While some measure wealth in financial assets, many indigenous people consider themselves rich because they have a connection to nature and have managed to protect their culture. "It's certainly true that when you look at the different measures of wealth and poverty, indigenous peoples end up falling to the bottom of the ranking. However, they often are offended by having their wealth judged only by those measures that were established by Western standards."
By Stephanie Ott - Al Jazeera
Panama City, Panama - Celso stands on the tip of a canoe, looking out into the Panamanian rainforest. He steers the boat along the shallow river that weaves through Chagres National Park. The 25-year-old is a member of the Embera, one of Panama's seven indigenous tribes. "Some Indians move to the city, but many come back," he says. "Life is simpler here. It's too fast in the city."
Celso went to high school in the capital for four years, but decided to return to his village, where his seven brothers live. "I prefer living here. We are freer than the people in the city," he says.
Just an hour's drive south lies busy Panama City. There, seemingly worlds away from Celso's village, glass and steel skyscrapers line the harbour front, home to the offices of multinational firms.
Right in the heart of the capital is the office of a law firm that is at the centre of the biggest leak of confidential financial data in the history of journalism: Mossack Fonseca. The so-called Panama Papers exposed a global web of 214,000 offshore shell companies, involving heads of state, athletes, financial institutions and criminals.
Around 8 percent of global financial wealth - approximately $7.6 trillion - is held in tax havens such as Panama, according to Gabriel Zucman, the author of The Hidden Wealth of Nations: the Scourge of Tax Havens.
Clemens Fuest, the president of the Ifo Institute for Economic Research, says: "The fact that there are offshore companies and that some are used for illegal activities like tax evasion and money laundering is known. Panama is not the only tax haven."
Panama's indigenous population
Panama's GDP grew by 6.2 percent in 2014, according to the World Bank, and the country has been one of the fastest-growing economies in Latin America, due to infrastructure projects such as the $5.3bn Panama Canal expansion, to be completed this year, and foreign direct investments. But according to Fuest, the local population barely profits from the rising wealth.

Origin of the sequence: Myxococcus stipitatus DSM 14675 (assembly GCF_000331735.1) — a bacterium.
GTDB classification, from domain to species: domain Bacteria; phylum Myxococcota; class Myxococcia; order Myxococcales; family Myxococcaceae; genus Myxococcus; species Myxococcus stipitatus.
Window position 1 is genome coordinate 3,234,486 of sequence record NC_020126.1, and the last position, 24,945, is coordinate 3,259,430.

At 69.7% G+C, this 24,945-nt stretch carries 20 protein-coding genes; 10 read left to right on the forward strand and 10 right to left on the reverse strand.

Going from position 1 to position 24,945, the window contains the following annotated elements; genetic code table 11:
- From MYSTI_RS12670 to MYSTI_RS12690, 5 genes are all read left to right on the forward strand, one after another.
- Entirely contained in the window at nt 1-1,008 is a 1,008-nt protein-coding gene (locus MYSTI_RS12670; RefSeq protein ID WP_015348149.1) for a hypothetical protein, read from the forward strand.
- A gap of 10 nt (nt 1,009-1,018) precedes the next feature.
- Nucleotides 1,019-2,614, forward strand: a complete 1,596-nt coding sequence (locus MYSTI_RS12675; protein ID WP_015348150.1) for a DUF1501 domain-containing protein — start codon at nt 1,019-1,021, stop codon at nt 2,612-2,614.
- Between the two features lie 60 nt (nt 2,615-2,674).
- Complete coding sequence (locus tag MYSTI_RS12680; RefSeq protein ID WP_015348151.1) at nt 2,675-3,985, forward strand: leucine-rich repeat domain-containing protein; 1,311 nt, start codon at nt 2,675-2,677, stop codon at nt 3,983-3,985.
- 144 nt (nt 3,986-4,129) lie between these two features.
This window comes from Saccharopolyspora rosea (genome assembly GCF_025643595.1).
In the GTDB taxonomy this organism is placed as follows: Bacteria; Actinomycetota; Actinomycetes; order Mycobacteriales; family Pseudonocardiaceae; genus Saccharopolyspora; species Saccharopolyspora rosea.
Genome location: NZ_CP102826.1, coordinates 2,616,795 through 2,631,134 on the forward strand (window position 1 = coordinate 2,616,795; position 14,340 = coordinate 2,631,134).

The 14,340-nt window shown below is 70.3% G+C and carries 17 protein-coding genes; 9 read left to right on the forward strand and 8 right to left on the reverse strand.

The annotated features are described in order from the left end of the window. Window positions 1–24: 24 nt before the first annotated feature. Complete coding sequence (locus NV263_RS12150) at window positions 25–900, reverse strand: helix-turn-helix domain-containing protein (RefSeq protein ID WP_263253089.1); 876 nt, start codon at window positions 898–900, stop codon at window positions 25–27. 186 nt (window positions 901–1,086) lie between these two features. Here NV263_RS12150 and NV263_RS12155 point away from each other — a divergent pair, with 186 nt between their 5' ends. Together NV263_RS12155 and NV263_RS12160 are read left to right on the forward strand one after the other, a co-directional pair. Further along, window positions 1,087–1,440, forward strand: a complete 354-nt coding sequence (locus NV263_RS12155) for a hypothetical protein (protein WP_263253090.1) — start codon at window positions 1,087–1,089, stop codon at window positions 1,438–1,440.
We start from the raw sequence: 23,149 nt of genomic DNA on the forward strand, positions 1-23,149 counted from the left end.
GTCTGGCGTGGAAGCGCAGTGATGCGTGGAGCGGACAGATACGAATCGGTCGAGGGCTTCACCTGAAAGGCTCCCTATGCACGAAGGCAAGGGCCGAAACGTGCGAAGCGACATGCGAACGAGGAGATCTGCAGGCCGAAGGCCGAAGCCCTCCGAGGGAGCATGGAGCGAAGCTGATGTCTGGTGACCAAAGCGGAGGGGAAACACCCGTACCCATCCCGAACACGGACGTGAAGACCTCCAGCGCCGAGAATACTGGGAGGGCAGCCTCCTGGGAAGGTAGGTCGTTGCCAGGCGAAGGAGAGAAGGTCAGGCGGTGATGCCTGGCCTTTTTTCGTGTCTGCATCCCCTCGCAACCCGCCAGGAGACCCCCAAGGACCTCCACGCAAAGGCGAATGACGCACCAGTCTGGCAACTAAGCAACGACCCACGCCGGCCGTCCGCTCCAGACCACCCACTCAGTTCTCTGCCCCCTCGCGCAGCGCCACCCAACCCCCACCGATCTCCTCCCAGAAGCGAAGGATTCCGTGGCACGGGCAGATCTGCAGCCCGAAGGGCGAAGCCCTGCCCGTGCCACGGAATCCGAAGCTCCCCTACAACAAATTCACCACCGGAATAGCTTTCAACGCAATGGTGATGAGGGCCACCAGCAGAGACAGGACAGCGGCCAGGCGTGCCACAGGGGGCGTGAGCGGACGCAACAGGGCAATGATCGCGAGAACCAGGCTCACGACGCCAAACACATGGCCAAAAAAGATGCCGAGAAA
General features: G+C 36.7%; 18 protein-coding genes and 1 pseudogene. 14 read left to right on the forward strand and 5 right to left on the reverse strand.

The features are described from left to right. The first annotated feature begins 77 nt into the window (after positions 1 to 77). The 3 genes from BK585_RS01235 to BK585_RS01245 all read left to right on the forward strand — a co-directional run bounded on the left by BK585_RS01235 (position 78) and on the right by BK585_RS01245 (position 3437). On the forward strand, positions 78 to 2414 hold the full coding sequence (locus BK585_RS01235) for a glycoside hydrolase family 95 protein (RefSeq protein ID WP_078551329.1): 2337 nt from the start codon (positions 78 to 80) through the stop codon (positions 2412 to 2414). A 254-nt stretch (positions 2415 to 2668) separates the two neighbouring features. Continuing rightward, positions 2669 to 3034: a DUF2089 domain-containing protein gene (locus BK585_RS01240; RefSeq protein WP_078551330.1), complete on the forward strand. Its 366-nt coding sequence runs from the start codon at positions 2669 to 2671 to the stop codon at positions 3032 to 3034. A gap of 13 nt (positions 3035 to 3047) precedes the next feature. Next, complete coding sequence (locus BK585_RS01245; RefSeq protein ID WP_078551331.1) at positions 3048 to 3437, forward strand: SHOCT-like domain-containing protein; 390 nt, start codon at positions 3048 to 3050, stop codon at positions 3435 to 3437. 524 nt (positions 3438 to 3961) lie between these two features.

According to the International Work Group for Indigenous Affairs, around 12.7 percent- around half a million people - of the total population are indigenous, and many live in rural areas and lack access to water, healthcare and sanitation.
A recent World Bank study on indigenous communities in Latin America found that they benefit less from economic growth in their countries and are more likely to be poor.
According to Osvaldo Jordan of the Panamanian NGO Alianza para la Conservacion y el Desarrollo, indigenous people who move to urban areas often work in low-paid jobs. "There is prejudice and discrimination against them among the Spanish-speaking Latin population. Some think the Indians are less intelligent, which damages their self-esteem," he explains.
Despite Panama's booming economy, poverty among the indigenous population is above 70 percent.
But while some measure wealth in financial assets, many indigenous people consider themselves rich because they have a connection to nature and have managed to protect their culture.
"The idea of Indians being among the poorest is complicated," explains Mark Camp, the deputy executive director of Cultural Survival, a US-based NGO that supports the rights of indigenous peoples worldwide.
"It's certainly true that when you look at the different measures of wealth and poverty, indigenous peoples end up falling to the bottom of the ranking. However, they often are offended by having their wealth judged only by those measures that were established by Western standards." READ MORE
Photo: Celso, Photo Credit: Stephanie Ott/Al Jazeera